Compare any two graphics cards:
GeForce 8600 GTS vs GeForce GTS 250 1GB
IntroThe GeForce 8600 GTS has a core clock frequency of 675 MHz and a GDDR3 memory speed of 1000 MHz. It also makes use of a 128-bit memory bus, and makes use of a 80 nm design. It features 32 SPUs, 16 Texture Address Units, and 8 ROPs.
Compare all of that to the GeForce GTS 250 1GB, which comes with core clock speeds of 738 MHz on the GPU, and 1100 MHz on the 1024 MB of GDDR3 RAM. It features 128 SPUs along with 64 TAUs and 16 ROPs.
Power Usage and Theoretical Benchmarks
Power Consumption (Max TDP)
In theory, the GeForce GTS 250 1GB should be 120% quicker than the GeForce 8600 GTS overall, because of its higher data rate. (explain)
Texel RateThe GeForce GTS 250 1GB should be much (more or less 337%) better at texture filtering than the GeForce 8600 GTS. (explain)
Pixel RateIf running with a high screen resolution is important to you, then the GeForce GTS 250 1GB is superior to the GeForce 8600 GTS, and very much so. (explain)
Please note that the above 'benchmarks' are all just theoretical - the results were calculated based on the card's specifications, and real-world performance may (and probably will) vary at least a bit.
Please note that the price comparisons are based on search keywords - sometimes it might show cards with very similar names that are not exactly the same as the one chosen in the comparison. We do try to filter out the wrong results as best we can, though.
Memory Bandwidth: Bandwidth is the max amount of information (counted in megabytes per second) that can be transported across the external memory interface in one second. The number is calculated by multiplying the interface width by the speed of its memory. If the card has DDR type memory, the result should be multiplied by 2 once again. If DDR5, multiply by 4 instead. The higher the card's memory bandwidth, the better the card will be in general. It especially helps with AA, HDR and high resolutions.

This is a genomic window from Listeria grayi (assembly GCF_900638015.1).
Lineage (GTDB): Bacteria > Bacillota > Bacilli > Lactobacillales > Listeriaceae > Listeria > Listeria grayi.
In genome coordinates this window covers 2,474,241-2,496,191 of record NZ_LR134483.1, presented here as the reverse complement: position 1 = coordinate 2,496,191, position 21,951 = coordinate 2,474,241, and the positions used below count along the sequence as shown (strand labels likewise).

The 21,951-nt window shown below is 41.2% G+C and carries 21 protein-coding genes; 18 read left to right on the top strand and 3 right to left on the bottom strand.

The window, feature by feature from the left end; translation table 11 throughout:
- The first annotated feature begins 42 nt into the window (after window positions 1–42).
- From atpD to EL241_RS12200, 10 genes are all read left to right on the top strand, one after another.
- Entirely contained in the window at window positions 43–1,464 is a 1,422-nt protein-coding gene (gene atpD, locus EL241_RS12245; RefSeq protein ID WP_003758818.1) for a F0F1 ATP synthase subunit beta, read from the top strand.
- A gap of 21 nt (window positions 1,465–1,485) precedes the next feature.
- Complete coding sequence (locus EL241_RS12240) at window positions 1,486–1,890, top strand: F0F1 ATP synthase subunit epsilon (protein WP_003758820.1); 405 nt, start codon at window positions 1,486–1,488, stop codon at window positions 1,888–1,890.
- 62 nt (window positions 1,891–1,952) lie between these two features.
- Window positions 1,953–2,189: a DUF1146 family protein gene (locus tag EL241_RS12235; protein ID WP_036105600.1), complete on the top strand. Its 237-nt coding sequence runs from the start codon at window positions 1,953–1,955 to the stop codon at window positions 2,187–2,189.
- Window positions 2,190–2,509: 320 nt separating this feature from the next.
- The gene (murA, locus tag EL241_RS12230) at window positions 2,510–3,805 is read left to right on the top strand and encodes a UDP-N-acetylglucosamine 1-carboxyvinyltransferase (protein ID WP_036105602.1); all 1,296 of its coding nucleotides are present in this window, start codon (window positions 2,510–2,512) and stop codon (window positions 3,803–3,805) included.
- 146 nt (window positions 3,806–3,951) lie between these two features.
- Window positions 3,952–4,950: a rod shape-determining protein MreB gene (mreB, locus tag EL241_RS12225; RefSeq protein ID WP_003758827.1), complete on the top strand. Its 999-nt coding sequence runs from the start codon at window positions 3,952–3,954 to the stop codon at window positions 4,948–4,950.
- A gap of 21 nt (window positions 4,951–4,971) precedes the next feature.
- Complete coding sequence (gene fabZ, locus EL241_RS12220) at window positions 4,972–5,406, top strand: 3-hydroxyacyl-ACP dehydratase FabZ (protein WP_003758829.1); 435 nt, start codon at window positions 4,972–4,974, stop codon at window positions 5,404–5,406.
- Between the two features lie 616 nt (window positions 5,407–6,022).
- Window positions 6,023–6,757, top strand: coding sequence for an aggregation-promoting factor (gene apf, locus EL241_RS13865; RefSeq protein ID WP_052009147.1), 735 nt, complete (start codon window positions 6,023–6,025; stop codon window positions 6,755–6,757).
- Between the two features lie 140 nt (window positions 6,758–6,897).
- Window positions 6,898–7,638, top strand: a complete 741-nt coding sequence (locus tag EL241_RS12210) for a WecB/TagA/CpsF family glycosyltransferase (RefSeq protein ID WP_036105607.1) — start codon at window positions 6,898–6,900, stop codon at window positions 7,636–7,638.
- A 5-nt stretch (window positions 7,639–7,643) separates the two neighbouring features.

Texel Rate: Texel rate is the maximum number of texture map elements (texels) that can be processed in one second. This number is calculated by multiplying the total amount of texture units of the card by the core clock speed of the chip. The better the texel rate, the better the graphics card will be at texture filtering (anisotropic filtering - AF). It is measured in millions of texels applied per second.
Pixel Rate: Pixel rate is the maximum amount of pixels the graphics card can possibly write to its local memory per second - measured in millions of pixels per second. The figure is calculated by multiplying the number of Render Output Units by the the core clock speed. ROPs (Raster Operations Pipelines - sometimes also referred to as Render Output Units) are responsible for outputting the pixels (image) to the screen. The actual pixel output rate also depends on quite a few other factors, most notably the memory bandwidth of the card - the lower the memory bandwidth is, the lower the potential to get to the max fill rate.